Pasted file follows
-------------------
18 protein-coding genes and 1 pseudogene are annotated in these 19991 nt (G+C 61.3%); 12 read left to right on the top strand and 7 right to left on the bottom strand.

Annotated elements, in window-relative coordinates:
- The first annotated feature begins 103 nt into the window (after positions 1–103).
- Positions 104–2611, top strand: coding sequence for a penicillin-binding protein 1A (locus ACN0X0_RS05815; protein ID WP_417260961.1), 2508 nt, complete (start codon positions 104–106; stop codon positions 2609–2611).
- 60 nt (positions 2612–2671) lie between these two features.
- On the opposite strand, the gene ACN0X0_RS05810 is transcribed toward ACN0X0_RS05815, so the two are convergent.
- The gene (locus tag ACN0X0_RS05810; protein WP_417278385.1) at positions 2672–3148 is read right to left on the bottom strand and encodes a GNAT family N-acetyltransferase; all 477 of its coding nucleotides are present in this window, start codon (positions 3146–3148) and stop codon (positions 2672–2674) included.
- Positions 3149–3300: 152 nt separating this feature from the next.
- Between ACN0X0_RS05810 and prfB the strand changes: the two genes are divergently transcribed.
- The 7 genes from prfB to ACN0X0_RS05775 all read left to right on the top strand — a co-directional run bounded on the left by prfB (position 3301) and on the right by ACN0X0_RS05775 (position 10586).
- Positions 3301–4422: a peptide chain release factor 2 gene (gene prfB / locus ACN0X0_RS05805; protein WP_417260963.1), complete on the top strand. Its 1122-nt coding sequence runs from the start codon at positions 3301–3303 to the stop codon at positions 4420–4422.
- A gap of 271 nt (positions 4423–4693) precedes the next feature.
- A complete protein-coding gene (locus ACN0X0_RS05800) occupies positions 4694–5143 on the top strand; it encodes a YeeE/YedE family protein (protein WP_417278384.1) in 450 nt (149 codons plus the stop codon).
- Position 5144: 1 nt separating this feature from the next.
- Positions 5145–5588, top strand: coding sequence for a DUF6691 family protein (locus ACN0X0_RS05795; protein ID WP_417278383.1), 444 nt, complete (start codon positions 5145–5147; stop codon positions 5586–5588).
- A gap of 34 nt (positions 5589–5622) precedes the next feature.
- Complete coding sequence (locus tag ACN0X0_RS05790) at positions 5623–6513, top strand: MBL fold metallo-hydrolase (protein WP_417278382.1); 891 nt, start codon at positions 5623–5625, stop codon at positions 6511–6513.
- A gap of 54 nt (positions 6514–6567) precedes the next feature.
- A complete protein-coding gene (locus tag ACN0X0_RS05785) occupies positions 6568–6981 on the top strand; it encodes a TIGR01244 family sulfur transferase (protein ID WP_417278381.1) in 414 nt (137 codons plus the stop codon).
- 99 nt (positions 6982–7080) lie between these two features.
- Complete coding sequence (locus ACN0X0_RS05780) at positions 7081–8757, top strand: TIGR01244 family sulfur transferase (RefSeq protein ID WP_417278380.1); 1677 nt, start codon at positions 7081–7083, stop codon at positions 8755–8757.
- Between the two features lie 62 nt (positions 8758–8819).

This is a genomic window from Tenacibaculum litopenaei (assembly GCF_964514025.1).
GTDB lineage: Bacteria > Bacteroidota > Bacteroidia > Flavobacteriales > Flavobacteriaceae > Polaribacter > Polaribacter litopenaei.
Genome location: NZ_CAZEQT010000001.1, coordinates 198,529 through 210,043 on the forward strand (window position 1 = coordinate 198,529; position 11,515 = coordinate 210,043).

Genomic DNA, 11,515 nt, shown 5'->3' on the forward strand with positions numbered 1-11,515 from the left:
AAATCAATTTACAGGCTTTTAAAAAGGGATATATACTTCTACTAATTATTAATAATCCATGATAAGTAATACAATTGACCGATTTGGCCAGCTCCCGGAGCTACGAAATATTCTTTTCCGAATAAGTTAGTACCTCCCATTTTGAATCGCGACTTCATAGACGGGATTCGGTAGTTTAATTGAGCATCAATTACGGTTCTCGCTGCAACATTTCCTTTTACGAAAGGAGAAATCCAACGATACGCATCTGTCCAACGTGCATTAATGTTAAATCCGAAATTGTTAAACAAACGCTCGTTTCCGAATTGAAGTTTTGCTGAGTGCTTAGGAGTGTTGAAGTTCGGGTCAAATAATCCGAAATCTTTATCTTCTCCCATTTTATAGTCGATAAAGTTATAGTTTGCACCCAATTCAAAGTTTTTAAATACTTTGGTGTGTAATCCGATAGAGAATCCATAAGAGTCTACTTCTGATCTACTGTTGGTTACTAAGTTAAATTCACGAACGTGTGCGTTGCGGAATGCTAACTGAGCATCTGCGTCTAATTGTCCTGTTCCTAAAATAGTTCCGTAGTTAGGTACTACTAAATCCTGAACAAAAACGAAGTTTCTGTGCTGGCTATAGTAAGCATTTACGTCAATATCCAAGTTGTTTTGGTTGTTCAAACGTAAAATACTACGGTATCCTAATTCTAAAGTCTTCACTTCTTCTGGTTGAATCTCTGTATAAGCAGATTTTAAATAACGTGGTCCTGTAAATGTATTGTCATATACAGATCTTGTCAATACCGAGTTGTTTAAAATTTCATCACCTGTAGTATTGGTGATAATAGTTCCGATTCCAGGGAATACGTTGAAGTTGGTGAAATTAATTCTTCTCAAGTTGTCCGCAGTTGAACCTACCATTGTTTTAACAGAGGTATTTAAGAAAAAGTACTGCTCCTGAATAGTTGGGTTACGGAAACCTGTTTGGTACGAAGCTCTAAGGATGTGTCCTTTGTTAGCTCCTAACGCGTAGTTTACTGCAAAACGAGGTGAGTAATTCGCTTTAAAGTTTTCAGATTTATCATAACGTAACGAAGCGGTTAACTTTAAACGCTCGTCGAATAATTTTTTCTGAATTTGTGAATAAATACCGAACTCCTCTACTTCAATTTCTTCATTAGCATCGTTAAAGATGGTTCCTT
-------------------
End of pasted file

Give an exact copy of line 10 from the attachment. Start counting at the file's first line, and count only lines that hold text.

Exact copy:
- The 7 genes from prfB to ACN0X0_RS05775 all read left to right on the top strand — a co-directional run bounded on the left by prfB (position 3301) and on the right by ACN0X0_RS05775 (position 10586).